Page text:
Dynamics analysis and simulation verification of a novel knee joint exoskeleton
Lei Fan1 , Lei Yan2 , Jiang Xiao3 , Fangzheng Wang4
1, 2, 3, 4School of Technology, Beijing Forestry University, Beijing, China
Journal of Vibroengineering, Vol. 19, Issue 4, 2017, p. 3008-3018.
Received 10 March 2017; received in revised form 16 May 2017; accepted 17 May 2017; published 30 June 2017
A novel knee joint exoskeleton, is designed in this paper, including the mechanical structure and hydraulic damper. To determine the spring parameters of knee joint exoskeleton and verify its effectiveness, we conduct the following studies. Firstly, forward kinematics analysis of the swing phase is obtained and Lagrange dynamics analysis is carried out. Secondly, the 3D model of exoskeleton is set up and ADAMS simulation is conducted. Then the spring parameters of knee joint exoskeleton are selected, including the spring force, the spring stiffness coefficient and the spring expansion, according to the simulation results. Finally, there are three sets of moments on the non-wearable side, the moments resulted from ADAMS simulations, the moments from the CGA (Clinical gait analysis) and the moments calculated from the Lagrange equation are compared, results show they are in good agreement. The effectiveness of the ADAMS simulation proves that the parameters of the hydraulic damper can meet the actual requirements. The simulation analysis of the exoskeleton provides important parameters for the manufacture and it also provides theoretical basis for the later control theory.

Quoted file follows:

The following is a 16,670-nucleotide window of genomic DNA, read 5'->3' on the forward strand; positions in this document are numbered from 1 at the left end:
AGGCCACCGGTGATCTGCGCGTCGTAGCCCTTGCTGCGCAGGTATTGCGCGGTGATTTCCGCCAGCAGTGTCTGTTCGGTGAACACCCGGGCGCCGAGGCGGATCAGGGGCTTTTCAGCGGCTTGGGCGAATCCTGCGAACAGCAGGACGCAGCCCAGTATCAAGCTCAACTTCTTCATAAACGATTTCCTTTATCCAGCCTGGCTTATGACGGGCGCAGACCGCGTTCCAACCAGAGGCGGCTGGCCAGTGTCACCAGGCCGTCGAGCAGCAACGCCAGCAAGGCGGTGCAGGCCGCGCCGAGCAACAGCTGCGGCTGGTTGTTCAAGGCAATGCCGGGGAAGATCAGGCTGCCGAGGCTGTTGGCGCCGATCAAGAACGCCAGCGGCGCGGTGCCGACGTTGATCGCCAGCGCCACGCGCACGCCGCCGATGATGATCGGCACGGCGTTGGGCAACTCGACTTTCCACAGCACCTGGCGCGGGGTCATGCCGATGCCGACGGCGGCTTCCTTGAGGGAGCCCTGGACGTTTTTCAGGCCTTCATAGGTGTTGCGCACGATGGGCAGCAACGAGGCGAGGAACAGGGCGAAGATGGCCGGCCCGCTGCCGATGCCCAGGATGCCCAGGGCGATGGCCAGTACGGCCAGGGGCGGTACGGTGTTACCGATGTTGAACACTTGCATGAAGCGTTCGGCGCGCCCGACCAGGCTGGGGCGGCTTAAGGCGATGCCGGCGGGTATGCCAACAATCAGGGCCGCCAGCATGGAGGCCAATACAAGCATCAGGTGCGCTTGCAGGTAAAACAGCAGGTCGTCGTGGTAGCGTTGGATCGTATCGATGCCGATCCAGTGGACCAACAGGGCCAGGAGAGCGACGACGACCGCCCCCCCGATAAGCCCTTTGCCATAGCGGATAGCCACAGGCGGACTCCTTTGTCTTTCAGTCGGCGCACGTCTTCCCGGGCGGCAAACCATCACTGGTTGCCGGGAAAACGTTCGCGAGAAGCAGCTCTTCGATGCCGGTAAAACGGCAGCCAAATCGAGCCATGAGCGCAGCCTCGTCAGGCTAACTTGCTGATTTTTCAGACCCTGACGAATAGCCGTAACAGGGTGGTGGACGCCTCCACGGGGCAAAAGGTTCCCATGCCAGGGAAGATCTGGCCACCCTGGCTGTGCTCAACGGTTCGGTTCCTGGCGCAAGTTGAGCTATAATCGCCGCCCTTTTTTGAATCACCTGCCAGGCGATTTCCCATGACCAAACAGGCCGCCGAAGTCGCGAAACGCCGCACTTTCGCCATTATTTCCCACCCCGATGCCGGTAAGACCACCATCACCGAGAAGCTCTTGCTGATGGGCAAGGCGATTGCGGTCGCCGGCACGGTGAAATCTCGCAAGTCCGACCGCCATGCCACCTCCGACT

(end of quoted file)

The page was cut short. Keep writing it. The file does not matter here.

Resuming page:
Keywords: knee joint exoskeleton, Lagrange analysis, Adams simulation.
Exoskeleton device, as a wearable device, has been widely used to reduce the energy consumption of human movement in various aspects of the daily life and industry [1, 2]. For example, in the military applications, an exoskeleton is mainly used to improve the soldiers’ fighting capability and the ability to carry weapons. In industrial applications, exoskeleton robots are mainly used to increase the load capacity of the human body in performing maintenances and manufacturing of ships, aircraft and automobile as well as in performing material handling and installation in construction. In addition, the exoskeleton can be used to help a disabled patient with lower limb paralysis, spinal cord injury (SCI) and a gait orthodontic patient to stand up . The exoskeleton can also be used to assist the aged people to walk.